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A WOMAN'S PLACE IS ON THE BENCH
BY JENNIFER BALDINO BONETT
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By the time Deborah Poritz entered Penn Law in 1974, there were nearly 40 women in her class. Poritz was part of a new wave of law student older adults seeking a second career in the law. She had been married for more than 16 years and had two children ages 10 and 12 when she began studying at Penn Law. "I had fewer choices when I started out," says Poritz, who at the urging of her mother initially taught high school and college- level English, traditionally family-friendly pursuits. "My orientation was not that my career would be important, or that it would matter in the way it came to matter later."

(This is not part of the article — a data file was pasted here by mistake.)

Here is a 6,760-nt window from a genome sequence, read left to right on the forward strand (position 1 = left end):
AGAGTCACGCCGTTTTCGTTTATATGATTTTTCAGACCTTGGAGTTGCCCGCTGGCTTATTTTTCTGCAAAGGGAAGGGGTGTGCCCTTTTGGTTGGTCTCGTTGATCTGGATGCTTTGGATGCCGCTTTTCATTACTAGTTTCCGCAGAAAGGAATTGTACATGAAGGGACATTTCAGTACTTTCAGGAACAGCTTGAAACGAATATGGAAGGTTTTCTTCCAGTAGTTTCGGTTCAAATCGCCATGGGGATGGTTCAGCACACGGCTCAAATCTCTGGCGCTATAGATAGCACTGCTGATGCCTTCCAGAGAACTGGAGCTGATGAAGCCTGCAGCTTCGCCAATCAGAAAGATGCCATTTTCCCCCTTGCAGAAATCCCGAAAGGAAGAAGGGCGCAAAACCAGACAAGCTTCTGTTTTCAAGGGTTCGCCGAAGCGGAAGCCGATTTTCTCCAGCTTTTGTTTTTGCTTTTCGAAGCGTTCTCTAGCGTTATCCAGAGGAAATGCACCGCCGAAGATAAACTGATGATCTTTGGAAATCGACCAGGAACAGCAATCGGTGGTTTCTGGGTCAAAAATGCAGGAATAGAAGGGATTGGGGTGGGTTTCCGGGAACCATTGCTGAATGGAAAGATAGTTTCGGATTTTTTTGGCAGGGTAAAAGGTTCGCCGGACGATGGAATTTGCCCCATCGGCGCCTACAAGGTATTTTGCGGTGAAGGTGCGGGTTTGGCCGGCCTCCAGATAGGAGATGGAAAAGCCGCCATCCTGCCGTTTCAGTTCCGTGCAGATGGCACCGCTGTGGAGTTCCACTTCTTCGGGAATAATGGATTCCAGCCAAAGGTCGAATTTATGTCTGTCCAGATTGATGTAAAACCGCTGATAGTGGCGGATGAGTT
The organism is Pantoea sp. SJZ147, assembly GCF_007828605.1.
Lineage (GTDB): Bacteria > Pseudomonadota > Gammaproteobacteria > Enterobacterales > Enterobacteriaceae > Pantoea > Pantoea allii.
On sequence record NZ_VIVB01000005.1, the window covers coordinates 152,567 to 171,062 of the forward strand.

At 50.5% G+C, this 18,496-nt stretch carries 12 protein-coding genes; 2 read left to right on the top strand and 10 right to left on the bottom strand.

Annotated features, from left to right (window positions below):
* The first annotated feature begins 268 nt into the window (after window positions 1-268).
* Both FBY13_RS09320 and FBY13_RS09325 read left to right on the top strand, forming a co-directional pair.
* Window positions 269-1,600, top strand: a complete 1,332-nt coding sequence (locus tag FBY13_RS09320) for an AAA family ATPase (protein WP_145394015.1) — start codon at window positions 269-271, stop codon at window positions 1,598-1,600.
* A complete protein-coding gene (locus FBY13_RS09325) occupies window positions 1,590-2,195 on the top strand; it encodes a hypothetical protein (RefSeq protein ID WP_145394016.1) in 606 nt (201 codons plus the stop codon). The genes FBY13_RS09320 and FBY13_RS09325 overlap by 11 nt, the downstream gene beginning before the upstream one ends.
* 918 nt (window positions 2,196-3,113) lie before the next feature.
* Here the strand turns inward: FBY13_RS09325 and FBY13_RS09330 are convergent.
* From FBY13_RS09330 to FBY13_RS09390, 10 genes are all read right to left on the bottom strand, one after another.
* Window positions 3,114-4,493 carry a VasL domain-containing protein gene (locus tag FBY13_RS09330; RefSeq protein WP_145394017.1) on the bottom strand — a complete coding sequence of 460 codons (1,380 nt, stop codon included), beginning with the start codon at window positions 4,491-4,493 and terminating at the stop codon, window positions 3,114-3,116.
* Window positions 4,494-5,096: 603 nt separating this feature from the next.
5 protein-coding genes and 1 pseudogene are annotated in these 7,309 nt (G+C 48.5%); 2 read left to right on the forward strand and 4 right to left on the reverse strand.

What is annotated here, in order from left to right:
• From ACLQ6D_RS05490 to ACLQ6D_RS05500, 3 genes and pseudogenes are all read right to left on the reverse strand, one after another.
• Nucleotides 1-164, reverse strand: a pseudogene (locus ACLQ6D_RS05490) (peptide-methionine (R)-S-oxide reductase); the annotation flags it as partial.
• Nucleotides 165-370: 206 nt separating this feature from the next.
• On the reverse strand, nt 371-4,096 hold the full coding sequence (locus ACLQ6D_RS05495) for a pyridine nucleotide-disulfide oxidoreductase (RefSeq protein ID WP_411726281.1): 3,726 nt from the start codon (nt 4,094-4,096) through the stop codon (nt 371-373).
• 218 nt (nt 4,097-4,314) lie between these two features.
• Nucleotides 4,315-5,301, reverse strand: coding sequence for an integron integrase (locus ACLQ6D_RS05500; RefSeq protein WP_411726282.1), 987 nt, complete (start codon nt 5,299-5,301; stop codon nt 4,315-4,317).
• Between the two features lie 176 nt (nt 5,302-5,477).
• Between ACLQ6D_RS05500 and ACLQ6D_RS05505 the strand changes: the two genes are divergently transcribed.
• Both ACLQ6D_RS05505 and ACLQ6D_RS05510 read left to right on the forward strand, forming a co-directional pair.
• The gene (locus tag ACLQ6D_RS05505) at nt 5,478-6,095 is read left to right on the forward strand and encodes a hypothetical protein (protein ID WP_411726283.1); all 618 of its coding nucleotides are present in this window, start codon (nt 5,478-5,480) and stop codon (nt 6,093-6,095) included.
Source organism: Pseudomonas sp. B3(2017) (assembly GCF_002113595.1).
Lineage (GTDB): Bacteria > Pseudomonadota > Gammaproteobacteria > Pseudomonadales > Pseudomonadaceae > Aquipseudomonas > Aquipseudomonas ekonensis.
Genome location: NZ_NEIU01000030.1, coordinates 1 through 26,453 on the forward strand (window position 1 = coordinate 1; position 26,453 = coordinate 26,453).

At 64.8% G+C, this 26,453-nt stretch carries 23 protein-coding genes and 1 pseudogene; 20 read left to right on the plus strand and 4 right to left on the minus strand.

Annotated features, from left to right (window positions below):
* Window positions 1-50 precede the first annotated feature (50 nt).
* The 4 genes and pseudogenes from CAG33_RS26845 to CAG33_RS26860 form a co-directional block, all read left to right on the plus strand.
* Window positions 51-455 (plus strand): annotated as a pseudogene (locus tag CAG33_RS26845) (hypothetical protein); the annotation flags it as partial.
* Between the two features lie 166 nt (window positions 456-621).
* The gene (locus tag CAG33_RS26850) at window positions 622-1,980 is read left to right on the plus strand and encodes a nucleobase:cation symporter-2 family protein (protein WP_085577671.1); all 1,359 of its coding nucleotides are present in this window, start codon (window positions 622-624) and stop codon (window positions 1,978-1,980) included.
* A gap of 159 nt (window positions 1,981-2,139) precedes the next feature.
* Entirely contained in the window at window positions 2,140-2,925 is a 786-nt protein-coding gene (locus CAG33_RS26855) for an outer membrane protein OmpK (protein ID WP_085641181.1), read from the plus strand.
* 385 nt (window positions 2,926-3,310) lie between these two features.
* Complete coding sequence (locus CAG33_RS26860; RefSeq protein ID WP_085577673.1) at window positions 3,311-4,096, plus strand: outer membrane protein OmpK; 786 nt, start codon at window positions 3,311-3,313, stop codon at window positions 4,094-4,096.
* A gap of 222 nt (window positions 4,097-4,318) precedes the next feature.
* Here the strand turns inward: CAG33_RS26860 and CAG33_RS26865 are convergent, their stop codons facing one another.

Poritz learned about the law from family members in the profession. "Going back to school meant a lot to me," she says. "I was really excited about the opportunities Penn offered." At the same time, she remained committed to her family, then living in Princeton. "I commuted from Princeton to Philadelphia and cried silent tears at the train station after the first day of classes because my husband, with two fighting boys in the back of our station wagon, arrived late."

When Poritz began her career as a deputy attorney general in the New Jersey Department of Law and Public Safety in 1977, she felt ready. "I was comfortable and confident that I had been Chief Justice Deborah T. Poritzprepared to deal with even subject matters that I had not studied in law school," she says, "and for that I owe a great deal to Penn."

 
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